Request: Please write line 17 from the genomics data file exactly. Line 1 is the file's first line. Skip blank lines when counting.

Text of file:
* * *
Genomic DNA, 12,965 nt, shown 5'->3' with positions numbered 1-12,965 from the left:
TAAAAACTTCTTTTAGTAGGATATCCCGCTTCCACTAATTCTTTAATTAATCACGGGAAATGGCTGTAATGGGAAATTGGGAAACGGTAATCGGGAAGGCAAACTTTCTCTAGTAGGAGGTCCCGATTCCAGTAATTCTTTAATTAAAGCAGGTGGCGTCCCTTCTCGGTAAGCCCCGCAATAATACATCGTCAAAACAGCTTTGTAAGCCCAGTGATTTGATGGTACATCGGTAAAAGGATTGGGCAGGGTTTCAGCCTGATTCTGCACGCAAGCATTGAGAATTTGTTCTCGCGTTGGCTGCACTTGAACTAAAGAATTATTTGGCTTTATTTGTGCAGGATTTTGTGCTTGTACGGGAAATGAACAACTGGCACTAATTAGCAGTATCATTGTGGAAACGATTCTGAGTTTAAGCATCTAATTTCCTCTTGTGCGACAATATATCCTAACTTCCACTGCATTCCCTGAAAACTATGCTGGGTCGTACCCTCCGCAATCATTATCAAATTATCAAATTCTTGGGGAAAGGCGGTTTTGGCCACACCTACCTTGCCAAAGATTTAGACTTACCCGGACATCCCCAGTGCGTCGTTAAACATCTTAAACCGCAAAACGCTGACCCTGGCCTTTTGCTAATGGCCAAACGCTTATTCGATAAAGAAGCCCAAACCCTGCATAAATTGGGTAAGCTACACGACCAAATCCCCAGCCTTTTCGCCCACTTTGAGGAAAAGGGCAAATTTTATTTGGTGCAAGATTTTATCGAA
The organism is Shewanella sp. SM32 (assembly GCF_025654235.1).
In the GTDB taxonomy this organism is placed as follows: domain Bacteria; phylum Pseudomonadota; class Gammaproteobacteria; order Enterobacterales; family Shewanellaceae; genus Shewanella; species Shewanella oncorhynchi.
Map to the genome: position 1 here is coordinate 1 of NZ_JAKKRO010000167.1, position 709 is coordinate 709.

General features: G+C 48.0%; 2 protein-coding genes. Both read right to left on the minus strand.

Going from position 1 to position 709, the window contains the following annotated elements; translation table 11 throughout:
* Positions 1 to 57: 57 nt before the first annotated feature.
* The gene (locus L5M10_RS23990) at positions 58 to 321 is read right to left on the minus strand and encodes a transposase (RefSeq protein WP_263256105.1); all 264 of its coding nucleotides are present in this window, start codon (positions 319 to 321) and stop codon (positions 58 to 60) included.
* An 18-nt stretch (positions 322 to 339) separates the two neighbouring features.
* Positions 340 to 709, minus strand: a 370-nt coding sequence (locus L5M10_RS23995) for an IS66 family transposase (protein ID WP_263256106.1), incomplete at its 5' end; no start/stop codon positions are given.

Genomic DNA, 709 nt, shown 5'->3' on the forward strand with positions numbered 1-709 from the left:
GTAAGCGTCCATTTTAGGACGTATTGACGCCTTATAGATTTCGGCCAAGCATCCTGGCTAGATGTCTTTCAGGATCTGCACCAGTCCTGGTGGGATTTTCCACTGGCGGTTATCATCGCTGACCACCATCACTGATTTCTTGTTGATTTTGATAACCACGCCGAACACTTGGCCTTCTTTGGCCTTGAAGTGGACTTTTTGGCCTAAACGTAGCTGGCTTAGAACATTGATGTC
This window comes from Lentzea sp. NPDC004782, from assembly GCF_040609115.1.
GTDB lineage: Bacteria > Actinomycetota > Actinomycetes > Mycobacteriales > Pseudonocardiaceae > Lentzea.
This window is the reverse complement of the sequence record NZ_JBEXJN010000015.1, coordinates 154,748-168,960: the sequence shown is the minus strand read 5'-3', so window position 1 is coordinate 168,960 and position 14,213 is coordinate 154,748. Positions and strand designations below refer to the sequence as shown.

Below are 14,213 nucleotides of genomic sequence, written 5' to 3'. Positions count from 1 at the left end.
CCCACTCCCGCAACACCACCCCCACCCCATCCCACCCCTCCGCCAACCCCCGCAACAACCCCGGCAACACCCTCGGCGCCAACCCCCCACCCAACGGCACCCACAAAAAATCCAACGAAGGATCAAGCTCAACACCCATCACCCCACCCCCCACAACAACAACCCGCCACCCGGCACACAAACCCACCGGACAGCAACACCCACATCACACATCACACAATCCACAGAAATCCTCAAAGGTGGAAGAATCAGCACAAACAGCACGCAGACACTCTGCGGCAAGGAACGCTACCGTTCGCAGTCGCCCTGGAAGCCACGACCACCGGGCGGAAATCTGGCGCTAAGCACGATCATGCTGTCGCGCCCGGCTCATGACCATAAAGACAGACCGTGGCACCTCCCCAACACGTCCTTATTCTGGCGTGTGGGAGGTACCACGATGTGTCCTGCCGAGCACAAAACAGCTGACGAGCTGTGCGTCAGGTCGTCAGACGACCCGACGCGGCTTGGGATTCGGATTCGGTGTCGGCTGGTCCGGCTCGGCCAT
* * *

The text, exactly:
Below are 14,213 nucleotides of genomic sequence, written 5' to 3'. Positions count from 1 at the left end.